Etta Fleming

Etta Fleming was the creator of English Pink Ointment. This miracle product was a most sought after item and needed no advertising. Patented in 1931, it was an old family recipe handed down for generations from Etta's husband's family. Etta was responsible for its making and distribution. She ordered the ingredients and the small 1oz tin containers and labels from Boose's Drug Store. Etta would then prepare the ointment, put it in the tins, affix the label and then take it back to Boose's Drug Store to be sold. Pharmacist Stan Parke remarked "that it is faster acting then Mecca or Zambuk ointment". Frankie Szabo, her son-in-law, said she didn't make much money but kept making the ointment for her customers who wouldn't be without it. It sold for 50 cents a tin. The ointment was used for all manner of conditions and was suitable for people, horses and domestic animals.

Jessie MacGregor and her Concert Bureau

Jessie MacGregor ran the premier entertainment business in town that had a reputation across Ontario during the 1930s and 1940s. She studied music and piano in Toronto and Boston at the finest schools and under some of the best masters of her day. She encountered many musical acts through her studies and connections and she decided to start a business bringing those acts to Caledonia She was an agent who had a reputation for finding the best acts for the best prices for any occasion one could desire. She herself was no small talent, getting rave reviews wherever she performed.

Peter Robertson

Robertson was born in 1879. His family of six had a farm in Seneca Township. His father died in the Yukon Gold Rush. Peter was a handyman but eventually got a job as a salesman for a Philadelphia tool company. His district was Eastern Canada. One day, he was demonstrating a single slot screw driver when it slipped and cut his hand. This prompted him to work on a non-slip driver and screw and he was successful. However, he was unable to manufacture his invention in either Britain or the USA because his design was hard to produce. He decided to produce it himself and devised an ingenious way to punch a square into cold metal. He set up his own efficient factory in Hamilton called "PL Robertson Manufacturing" in 1907. In 1908, he moved the factory to Milton. In 1909, he patented his screw driver and screw. One of his first customers was Henry Ford. He was producing cars on an assembly line and time meant money. The Model T car used over 700 screws and this new screwdriver saved him over two hours per car to build because it didn't slip. Ford wanted an exclusive license for use and manufacture of the screw and driver in the USA, but Robertson turned him down because it was not in his best interests. Ford found another screw and driver inventor in the USA whose product was not as good but had no reservations about the deal. His name was Henry Phillips who invented the "star" shaped screw and driver. The USA does not sell Robertson screws and drivers. At one time Robertson shipped 20 tons of screws to England. His screw and driver is most popular in Canada where it is used extensively in the boat building industry. It doesn't slip and damage the boat material and it can be used with one hand. It is also easier to remove and replace after weathering.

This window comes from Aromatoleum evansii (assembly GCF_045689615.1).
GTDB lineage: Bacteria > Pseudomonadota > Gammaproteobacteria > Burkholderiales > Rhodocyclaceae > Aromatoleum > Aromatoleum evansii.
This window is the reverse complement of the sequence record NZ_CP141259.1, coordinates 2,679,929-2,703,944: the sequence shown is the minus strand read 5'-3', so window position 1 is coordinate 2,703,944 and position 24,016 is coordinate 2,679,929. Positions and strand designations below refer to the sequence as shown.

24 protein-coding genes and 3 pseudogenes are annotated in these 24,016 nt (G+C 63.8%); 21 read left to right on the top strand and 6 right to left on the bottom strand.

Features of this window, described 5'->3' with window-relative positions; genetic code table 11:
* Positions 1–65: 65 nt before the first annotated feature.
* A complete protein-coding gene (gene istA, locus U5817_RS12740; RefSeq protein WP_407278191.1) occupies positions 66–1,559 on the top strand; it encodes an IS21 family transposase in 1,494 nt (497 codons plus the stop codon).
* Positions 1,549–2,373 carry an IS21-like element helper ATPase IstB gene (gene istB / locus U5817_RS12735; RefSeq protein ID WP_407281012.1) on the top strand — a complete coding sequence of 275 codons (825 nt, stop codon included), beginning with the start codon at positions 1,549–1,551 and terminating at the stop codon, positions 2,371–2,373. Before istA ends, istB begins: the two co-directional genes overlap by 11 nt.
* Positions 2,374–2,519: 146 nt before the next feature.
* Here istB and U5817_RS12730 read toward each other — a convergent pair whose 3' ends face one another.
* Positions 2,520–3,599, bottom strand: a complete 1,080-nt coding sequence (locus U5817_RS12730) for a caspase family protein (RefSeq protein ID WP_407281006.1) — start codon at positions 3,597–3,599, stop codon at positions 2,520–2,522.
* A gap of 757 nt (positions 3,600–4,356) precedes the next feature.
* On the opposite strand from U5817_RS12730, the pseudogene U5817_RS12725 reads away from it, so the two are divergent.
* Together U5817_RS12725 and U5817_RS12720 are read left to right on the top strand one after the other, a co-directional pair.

Sir Arthur Meighen

Arthur Meighen taught at Caledonia High School from 1897-99, it was his first job out of university. He was here for just two years before going to Winnipeg to study law. He got involved in politics and eventually became Prime Minister of Canada in 1920. He held a soft spot for the town his whole life, coming back frequently for visits. He was present at the 1927 Diamond Jubilee town celebrations (Canada 60 years old). And he was here for the 100th anniversary of Haldimand County in 1950.